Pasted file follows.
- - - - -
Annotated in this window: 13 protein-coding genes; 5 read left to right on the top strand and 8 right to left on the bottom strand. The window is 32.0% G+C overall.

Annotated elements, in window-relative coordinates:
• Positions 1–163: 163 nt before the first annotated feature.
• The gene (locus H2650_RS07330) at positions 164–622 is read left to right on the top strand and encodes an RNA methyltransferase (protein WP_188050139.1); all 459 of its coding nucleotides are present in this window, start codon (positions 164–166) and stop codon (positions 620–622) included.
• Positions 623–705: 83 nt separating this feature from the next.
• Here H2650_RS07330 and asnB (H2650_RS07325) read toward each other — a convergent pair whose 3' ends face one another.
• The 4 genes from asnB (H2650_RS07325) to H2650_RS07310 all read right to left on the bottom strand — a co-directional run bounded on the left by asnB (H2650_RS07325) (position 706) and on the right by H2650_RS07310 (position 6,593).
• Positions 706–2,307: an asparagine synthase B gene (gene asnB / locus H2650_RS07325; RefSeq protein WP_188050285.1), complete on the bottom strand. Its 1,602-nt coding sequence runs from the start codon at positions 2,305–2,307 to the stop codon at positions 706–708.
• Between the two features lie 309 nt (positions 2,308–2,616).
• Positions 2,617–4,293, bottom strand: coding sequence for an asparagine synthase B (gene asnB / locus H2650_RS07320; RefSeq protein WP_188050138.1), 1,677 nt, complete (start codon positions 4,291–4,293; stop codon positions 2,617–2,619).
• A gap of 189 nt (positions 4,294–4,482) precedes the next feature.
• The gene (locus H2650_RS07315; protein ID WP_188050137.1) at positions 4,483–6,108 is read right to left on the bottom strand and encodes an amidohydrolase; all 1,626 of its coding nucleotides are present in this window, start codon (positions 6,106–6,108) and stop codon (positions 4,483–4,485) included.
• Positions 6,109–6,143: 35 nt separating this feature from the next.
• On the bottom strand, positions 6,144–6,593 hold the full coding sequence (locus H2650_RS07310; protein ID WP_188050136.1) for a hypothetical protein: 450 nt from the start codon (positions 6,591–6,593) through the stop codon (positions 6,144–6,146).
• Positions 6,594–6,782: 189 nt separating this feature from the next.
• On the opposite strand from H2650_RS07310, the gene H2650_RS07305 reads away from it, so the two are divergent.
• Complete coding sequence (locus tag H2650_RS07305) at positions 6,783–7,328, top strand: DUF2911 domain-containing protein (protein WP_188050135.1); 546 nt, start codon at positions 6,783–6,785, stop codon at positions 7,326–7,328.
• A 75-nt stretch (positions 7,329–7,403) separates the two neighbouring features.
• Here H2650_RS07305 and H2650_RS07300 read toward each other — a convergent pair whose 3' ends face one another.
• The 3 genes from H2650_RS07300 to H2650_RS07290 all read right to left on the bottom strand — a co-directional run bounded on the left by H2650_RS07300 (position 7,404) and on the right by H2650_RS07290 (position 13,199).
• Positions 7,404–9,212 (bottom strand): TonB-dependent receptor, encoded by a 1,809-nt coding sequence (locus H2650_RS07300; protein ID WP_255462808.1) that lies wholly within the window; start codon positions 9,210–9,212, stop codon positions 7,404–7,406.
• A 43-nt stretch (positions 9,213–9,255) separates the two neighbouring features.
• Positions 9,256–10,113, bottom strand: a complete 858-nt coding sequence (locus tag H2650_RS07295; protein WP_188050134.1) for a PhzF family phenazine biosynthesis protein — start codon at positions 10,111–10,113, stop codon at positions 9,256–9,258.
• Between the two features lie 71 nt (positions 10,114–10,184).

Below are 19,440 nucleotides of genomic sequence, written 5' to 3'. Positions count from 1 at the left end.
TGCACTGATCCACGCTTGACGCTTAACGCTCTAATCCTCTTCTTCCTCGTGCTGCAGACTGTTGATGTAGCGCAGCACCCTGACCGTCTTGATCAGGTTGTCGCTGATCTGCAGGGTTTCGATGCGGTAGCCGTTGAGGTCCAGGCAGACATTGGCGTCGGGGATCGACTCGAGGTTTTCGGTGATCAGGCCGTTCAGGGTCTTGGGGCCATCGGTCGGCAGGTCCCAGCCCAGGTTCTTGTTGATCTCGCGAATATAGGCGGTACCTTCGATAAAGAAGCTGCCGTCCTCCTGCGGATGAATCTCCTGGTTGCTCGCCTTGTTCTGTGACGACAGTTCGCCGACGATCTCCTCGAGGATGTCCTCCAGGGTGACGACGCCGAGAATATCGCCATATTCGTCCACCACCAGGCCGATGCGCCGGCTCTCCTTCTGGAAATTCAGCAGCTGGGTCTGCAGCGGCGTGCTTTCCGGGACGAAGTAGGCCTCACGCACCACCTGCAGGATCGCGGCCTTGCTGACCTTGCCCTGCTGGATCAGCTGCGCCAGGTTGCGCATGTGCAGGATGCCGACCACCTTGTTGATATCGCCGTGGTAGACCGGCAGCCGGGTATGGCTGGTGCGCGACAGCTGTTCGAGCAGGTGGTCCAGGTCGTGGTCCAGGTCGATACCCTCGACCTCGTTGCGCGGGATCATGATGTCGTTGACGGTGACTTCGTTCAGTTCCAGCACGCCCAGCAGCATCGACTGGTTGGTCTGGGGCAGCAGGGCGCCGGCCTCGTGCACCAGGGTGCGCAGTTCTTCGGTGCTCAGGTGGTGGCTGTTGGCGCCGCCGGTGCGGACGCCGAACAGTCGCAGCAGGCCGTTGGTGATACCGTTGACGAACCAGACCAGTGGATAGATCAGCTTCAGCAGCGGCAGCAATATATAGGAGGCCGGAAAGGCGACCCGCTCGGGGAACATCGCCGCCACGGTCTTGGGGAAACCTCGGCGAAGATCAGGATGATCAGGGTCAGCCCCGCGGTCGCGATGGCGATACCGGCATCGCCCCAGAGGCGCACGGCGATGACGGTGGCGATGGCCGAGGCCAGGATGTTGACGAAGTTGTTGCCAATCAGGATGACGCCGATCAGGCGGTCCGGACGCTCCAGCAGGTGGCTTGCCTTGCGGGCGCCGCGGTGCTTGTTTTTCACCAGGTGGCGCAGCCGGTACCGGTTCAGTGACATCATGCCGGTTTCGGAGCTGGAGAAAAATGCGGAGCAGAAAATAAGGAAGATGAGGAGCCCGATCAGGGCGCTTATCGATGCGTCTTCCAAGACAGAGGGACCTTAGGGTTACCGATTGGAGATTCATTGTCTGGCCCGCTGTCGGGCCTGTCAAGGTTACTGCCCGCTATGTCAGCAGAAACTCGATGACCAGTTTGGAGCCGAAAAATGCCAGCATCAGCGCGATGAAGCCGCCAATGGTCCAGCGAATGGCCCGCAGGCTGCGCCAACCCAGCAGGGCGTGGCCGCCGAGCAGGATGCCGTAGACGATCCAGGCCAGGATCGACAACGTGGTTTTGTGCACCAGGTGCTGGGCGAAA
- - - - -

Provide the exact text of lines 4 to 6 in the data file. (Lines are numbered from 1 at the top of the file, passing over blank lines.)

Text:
• The gene (locus H2650_RS07330) at positions 164–622 is read left to right on the top strand and encodes an RNA methyltransferase (protein WP_188050139.1); all 459 of its coding nucleotides are present in this window, start codon (positions 164–166) and stop codon (positions 620–622) included.
• Positions 623–705: 83 nt separating this feature from the next.
• Here H2650_RS07330 and asnB (H2650_RS07325) read toward each other — a convergent pair whose 3' ends face one another.